• Formal writing: If you are unsure about the audience’s location or preferred dialect, it’s generally safer to choose the neutral option, which aligns with your intended audience’s style guide.
  • Informal writing: When writing for a specific audience, like a blog post targeting a specific region, using the appropriate spelling convention demonstrates cultural sensitivity and attention to detail.

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Examples Of Favourite Vs Favorite 

Favorite Favourite
To Kill a Mockingbird is a beloved favorite among American readers. Harry Potter and the Philosopher’s Stone remains a cherished favourite for British bookworms.
Blue is his favorite colour, reminiscent of the clear skies on a sunny day. She adores the rich hues of green, her favourite colour since childhood.
Pizza is a popular favorite among Americans of all ages. Afternoon tea with scones and clotted cream is a quintessential favourite in British culinary tradition.
The Shawshank Redemption consistently ranks as a top favorite in American cinema. British audiences often cite The Sound of Music as a timeless favourite film.
Hawaii is a perennial favorite destination for American tourists seeking tropical paradise. Cornwall, with its picturesque coastline and charming villages, is a favourite holiday spot for British holidaymakers.
The New England Patriots are a favorite team among American football fans. Manchester United has long been a favourite football club for British supporters worldwide.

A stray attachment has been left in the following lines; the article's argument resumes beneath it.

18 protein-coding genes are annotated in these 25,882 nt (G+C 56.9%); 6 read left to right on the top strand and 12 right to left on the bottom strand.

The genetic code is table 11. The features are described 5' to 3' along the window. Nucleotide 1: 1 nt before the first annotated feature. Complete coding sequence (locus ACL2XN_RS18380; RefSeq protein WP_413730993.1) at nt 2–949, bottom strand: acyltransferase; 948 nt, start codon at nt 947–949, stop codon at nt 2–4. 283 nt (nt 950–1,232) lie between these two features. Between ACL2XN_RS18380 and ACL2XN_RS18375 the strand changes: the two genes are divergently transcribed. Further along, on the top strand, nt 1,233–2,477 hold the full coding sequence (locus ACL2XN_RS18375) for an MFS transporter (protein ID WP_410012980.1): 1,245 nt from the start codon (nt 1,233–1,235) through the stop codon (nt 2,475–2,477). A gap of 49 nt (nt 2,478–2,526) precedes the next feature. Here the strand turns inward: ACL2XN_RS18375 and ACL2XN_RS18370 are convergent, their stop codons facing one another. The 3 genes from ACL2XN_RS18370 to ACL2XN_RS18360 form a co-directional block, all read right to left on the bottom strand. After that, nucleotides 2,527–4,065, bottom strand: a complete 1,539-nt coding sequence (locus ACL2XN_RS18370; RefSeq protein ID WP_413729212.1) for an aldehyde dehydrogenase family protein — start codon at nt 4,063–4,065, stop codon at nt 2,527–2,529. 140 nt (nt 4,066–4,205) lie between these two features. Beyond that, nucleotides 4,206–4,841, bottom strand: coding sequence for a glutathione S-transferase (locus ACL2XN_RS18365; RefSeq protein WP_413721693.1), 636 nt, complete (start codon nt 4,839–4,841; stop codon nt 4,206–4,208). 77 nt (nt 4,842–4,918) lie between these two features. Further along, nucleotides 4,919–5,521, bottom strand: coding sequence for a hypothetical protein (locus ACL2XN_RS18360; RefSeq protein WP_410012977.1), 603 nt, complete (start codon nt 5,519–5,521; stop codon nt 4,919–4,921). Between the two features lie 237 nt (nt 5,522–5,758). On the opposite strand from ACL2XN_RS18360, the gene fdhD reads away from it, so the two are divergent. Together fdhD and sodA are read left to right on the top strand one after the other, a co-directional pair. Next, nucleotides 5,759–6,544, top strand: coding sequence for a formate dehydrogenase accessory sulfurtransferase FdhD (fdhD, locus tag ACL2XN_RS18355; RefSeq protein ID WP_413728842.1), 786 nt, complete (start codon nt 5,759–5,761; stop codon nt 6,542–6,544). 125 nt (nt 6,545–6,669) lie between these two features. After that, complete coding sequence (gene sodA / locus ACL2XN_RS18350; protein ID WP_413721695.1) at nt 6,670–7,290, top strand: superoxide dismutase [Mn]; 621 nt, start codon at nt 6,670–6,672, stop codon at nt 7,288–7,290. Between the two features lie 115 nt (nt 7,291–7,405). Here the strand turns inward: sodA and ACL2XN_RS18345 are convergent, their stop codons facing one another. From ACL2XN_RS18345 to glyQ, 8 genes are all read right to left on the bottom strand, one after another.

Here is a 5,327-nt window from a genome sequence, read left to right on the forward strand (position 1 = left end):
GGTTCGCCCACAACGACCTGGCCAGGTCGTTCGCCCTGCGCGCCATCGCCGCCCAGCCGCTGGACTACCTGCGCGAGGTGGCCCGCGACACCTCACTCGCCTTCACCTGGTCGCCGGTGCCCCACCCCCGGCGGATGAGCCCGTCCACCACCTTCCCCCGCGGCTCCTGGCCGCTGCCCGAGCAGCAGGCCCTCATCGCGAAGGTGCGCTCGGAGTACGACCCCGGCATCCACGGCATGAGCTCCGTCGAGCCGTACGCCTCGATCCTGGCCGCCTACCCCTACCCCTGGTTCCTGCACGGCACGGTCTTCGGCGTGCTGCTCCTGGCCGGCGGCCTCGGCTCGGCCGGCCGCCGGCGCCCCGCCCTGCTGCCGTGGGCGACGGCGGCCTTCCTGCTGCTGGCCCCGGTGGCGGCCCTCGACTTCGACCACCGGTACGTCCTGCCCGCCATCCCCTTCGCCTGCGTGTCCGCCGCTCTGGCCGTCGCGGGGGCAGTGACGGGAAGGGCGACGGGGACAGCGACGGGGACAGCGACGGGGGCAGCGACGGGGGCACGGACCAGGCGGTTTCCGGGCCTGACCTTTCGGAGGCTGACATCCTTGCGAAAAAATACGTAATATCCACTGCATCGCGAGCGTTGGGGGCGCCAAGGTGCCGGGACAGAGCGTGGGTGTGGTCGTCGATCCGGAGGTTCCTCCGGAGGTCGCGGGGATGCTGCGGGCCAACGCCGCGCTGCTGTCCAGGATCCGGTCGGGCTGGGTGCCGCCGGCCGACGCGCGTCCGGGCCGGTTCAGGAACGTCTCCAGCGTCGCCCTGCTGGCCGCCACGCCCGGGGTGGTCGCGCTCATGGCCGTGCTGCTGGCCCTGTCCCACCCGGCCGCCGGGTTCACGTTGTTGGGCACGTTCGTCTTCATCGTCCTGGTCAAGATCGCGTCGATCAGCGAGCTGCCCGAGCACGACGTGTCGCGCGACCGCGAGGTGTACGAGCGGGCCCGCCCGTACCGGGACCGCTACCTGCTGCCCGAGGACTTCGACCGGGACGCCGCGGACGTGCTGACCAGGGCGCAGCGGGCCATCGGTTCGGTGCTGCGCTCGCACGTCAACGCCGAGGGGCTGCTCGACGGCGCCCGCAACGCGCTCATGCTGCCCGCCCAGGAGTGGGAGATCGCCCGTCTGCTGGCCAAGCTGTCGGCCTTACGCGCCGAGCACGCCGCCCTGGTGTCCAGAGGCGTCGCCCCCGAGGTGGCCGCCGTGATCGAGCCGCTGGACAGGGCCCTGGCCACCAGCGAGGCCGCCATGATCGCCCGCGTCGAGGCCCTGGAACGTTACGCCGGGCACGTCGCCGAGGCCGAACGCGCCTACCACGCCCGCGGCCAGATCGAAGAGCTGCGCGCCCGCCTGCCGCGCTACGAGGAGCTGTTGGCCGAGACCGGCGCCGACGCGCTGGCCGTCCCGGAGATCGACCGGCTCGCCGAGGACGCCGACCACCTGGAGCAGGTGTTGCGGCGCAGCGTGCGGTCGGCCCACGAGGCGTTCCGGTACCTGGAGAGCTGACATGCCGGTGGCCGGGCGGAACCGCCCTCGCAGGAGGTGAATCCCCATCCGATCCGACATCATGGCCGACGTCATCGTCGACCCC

“Bohemian Rhapsody” by Queen is a classic favorite that transcends generations. “Wonderwall” by Oasis remains a nostalgic favourite for British music enthusiasts.
Friends continues to be a favorite sitcom among American audiences, even years after its conclusion. Downton Abbey captivated British viewers with its portrayal of aristocratic life and social change, becoming a national favourite.

Frequently Asked Questions

Both “favourite” and “favorite” are correct spellings, depending on the variant of English being used. “Favourite” is preferred in British English, while “favorite” is the standard spelling in American English. Both words convey the same meaning of something or someone preferred or held in high regard.

In Canada, both “favourite” (following British spelling conventions) and “favorite” (in line with the American spelling) are widely understood and accepted. While Canadian English tends to align more closely with British English, both spellings are commonly used, reflecting the country’s diverse linguistic influences from both British and American English.

In the United Kingdom, the correct spelling is “favourite,” following British English conventions. The inclusion of the letter “u” distinguishes it from the American English spelling “favorite.” “Favourite” is the standard spelling used in publications, formal writing, and everyday communication throughout the UK and other Commonwealth countries.

“Most favourite” is not technically grammatically correct. The term “favourite” implies singularity, representing the most preferred or favoured option. Therefore, adding “most” before “favourite” is redundant. Instead, you could simply say “favorite” to convey the superlative form without repetition or confusion.

Countries such as the United Kingdom, Canada, Australia, New Zealand, and India typically use the spelling “favourite,” aligning with British English conventions. However, in the United States and some other English-speaking countries, the spelling “favorite” is preferred, following American English standards.